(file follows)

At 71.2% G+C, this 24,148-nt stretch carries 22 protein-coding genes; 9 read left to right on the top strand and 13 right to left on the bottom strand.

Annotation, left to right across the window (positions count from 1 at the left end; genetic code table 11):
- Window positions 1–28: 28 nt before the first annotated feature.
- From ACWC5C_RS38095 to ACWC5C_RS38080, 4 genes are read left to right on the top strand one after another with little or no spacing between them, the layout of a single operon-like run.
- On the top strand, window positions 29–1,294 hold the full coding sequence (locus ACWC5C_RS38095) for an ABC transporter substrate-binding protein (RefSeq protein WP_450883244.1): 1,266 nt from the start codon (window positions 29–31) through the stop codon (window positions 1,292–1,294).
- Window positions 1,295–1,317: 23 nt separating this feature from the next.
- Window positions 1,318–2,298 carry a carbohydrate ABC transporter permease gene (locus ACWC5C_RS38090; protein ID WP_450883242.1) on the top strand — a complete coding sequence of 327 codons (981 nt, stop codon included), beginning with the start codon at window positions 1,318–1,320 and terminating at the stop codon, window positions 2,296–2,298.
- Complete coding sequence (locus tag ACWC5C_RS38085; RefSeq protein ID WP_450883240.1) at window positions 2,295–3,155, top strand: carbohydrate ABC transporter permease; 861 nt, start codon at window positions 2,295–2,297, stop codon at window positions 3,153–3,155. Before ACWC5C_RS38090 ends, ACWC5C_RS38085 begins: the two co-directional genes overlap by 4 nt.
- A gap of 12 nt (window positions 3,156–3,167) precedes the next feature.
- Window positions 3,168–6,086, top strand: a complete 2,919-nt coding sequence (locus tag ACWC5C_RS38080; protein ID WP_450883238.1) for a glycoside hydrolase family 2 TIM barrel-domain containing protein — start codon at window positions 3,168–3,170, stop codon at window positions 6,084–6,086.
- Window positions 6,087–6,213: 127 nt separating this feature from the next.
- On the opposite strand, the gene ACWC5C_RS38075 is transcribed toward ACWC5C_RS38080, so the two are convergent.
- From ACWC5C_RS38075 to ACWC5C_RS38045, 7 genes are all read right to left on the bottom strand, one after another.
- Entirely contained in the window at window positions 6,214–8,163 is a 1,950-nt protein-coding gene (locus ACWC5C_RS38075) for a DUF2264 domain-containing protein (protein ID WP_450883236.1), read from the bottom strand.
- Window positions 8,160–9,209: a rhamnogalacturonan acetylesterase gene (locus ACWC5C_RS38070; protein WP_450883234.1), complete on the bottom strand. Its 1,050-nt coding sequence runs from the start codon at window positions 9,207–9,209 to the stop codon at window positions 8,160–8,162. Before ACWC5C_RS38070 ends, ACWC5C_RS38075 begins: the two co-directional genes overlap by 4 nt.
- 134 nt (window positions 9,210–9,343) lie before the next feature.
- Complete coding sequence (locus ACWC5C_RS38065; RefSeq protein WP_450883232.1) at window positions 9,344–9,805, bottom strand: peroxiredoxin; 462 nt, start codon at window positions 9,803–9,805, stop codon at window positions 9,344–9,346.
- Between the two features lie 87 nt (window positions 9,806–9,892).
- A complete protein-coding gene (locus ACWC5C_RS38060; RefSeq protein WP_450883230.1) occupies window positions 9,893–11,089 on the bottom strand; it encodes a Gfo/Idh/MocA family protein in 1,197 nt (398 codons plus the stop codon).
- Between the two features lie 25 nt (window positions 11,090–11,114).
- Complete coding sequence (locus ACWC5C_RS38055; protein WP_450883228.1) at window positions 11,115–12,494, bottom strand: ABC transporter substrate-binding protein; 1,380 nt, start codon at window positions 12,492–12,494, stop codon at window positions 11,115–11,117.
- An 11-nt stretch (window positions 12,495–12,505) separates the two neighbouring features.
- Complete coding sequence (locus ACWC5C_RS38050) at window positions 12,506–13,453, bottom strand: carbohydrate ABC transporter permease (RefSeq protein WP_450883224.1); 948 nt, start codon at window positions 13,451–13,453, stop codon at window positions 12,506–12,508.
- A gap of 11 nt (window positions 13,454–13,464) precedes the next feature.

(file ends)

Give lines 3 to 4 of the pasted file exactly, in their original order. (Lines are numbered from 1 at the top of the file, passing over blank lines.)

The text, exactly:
- Window positions 1–28: 28 nt before the first annotated feature.
- From ACWC5C_RS38095 to ACWC5C_RS38080, 4 genes are read left to right on the top strand one after another with little or no spacing between them, the layout of a single operon-like run.